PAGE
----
Eyes Without A Face  [DVD]
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French horror directed by Georges Franju. After his daughter Christiane (Edith Scob) is horribly disfigured in a car accident he caused, plastic surgeon Dr. Génessier (Pierre Brasseur) is driven mad with guilt. As atonement, the doctor, aided by his loyal assistant Louise (Alida Valli), kidnaps young women, takes them to his secret laboratory and surgically removes their faces with the hope of grafting them on to his daughter's ruined features and restoring her former beauty. But will Christiane allow him to succeed in his dangerous experiments?
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The story originates with Plastic Surgeon, Dr Gennesier (Pierre Brasseur) who's guilt at recklessly crashing his car which left his daughter, Christiane (played by Edith Scob) severely facially disfigured, turns him into a dangerous obsessive, who's sole aim is to restore her beauty at any cost.
Aided by loyal assistant, Louisa (Alida Valli), young women are lured to his home to become unwitting donors to his evil schemes.
The white mask that the delicate and fragile Christiane wears emphasises the emotions in her eyes, which is rather unsettling, she also moves quitely around her tiny world within the house, the gruesome "face removing" scene is followed by the harrowing scenes of the young victim's fate, which I found to be very moving.
The black and white photography in Georges Franju's movie merely adds to the haunting and disturbing atmosphere of the story, which is in turns obscenely cruel and amoral yet coldly beautiful, a bewitching fairytale of the darkest variety, a horror movie of real quality.
The widescreen picture quality is excellent, the movie is French language with optional English subtitles, and is 86 minutes in length approx.
Eyes Without a Face (or Les Yeux sans Visage, if you want to be a bit French) combines elements of the Gothic novel with a surrealist sensibility to create an absolutely unforgettable cinematic experience. Long after the cheap-shock tricks of many of today's horror franchises have been forgotten, the hauntingly beautiful scenes of Christiane's eyes gazing through her mask, and the inescapable and bloody surgical scene, will be remembered.
A classic in the genre.
The central themes rely on the battle between wanting to inhabit emotions battling against the impact of an emotional erasure. Transplanted to the characters the theme is played out in the battle between the scientist who wants to "save" his daughter, via his narcissism. To do this he wants to destroy other fathers daughters, an absence of empathy. Instead he views the world as his laboratory. Because within "science" - a discipline that prides itself upon emotional erasure, the ends forever justifies his means. "Father" wants to control nature just as they do in real life, and if they are not fathers they are women immersed within a "masculine protest."
A dominant theme ripples throughout the film. It was the father's will to power which destroyed his daughter as his erratic driving drove her disfigured her beauty. Hints at another dimension to his act as a savior. So he states he wants to rebuild her. Meanwhile he has his loyal servant, a procuress, who entices young women into his dungeon where he incises their faces and transplants them.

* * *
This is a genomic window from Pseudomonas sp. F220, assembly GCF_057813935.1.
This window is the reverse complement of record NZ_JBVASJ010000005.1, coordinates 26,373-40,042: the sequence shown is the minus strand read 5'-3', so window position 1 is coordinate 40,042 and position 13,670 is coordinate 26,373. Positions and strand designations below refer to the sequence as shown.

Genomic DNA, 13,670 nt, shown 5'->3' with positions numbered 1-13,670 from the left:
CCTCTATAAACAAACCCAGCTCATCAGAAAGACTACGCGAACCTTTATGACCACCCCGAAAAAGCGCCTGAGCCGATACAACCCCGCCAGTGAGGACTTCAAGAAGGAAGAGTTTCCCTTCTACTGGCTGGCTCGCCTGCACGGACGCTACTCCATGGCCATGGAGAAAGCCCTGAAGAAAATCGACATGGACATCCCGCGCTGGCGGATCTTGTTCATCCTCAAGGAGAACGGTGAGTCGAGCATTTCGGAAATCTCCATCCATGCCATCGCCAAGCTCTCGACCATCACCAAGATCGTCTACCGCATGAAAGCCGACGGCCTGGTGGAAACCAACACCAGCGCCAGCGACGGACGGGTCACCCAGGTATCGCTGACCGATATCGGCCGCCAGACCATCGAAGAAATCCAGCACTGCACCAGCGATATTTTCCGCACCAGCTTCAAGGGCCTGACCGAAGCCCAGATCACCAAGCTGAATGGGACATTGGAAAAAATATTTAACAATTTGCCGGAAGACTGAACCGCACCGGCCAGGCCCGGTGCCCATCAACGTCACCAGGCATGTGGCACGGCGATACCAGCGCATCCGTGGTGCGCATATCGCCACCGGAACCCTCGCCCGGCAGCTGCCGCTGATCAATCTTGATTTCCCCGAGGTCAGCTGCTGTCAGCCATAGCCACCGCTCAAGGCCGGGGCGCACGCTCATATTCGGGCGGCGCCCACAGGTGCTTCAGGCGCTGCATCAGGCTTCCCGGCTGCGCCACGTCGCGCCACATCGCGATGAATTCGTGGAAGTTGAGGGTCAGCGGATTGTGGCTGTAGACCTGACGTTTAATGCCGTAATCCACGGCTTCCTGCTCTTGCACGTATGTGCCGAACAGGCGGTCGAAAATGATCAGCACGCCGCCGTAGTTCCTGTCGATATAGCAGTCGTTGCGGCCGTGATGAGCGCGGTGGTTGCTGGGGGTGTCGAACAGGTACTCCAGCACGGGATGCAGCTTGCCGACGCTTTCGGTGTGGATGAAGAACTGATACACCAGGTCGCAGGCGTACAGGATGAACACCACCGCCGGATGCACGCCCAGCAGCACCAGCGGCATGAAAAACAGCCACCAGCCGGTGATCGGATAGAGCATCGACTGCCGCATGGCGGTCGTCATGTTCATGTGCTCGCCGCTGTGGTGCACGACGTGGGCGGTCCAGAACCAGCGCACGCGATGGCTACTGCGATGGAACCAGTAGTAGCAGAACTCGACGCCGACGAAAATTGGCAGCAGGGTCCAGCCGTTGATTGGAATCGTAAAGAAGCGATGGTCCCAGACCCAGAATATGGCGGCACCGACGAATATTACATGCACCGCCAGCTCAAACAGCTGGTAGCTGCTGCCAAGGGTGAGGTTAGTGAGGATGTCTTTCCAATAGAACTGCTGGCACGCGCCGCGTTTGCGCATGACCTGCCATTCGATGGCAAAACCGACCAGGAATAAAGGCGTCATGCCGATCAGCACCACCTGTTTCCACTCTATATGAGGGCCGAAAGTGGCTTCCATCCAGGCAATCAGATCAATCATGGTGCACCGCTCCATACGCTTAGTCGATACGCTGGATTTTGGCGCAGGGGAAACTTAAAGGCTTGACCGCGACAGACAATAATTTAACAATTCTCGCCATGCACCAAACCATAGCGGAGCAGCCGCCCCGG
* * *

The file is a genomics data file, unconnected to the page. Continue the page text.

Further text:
A surgical procedure now finally perfected in the 21st, this film explores the ethics, as the scientist is not the hero, but like Frankenstein - the mad man; the serial killer aiming for the greater good based upon himself. Everyone is a pawn in his will to power. As a result the film raises a number of issues around sacrifice for the greater social interest. Realistically, only the dead can offer their skin, and as the film points out, they have to be freshly deceased, otherwise, necrotisis destroys their attributes.Read more ›
The film is centred on Dr Genessier, a crazed surgeon obsessed with trying to find a new face for his disfigured daughter Christiane, following a car crash for which he was responsible. His attempts to do so involve the kidnapping of young women and the subsequent removal of their face. Meanwhile, Christiane is forced to wear a white, featureless mask to cover her horrendous facial injuries, giving her a haunting, ghostly presence. This darkly sinister premise makes for deeply suspenseful viewing, creating enough tension to easily rival many of those famous horror classics.Read more ›
Most Recent Customer Reviews
Les yeux sans visage (AKA: Eyes Without a Face) is directed by Georges Franju and collectively written by Franju, Jean Redon, Pierre Boileau, Thomas Narcejac and Claude Sautet. Read morePublished 23 months ago by Spike Owen
That was some seriously crazy cinema, theatrical but so much more at the same time
as at peri peated vie
This film was clearly ahead of its time and was too much for many critics of the day to stomach. This is up there as one of the greatest, most influential and disturbing films ever... Read morePublished on 8 Jun. 2012 by Amazon Customer
When people talk about lovers of foreign films being pseuds, I can't help wondering if Eyes Without a Face is exactly the kind of movie they mean. Read morePublished on 30 May 2012 by Burrobaggy
Georges Franju's "Eyes Without A Face" was begging to be another one of those Grindhouse B-movies, and indeed, it was released in the US as if it was one. Read morePublished on 17 Aug. 2011 by Puzzle box
I remember seeing this film first time round (1959) as a 14 year old boy. It was rated in those days as an "X" certificate, which meant you had to be aged over 16 years to get in... Read morePublished on 27 Feb. 2011 by RTFishall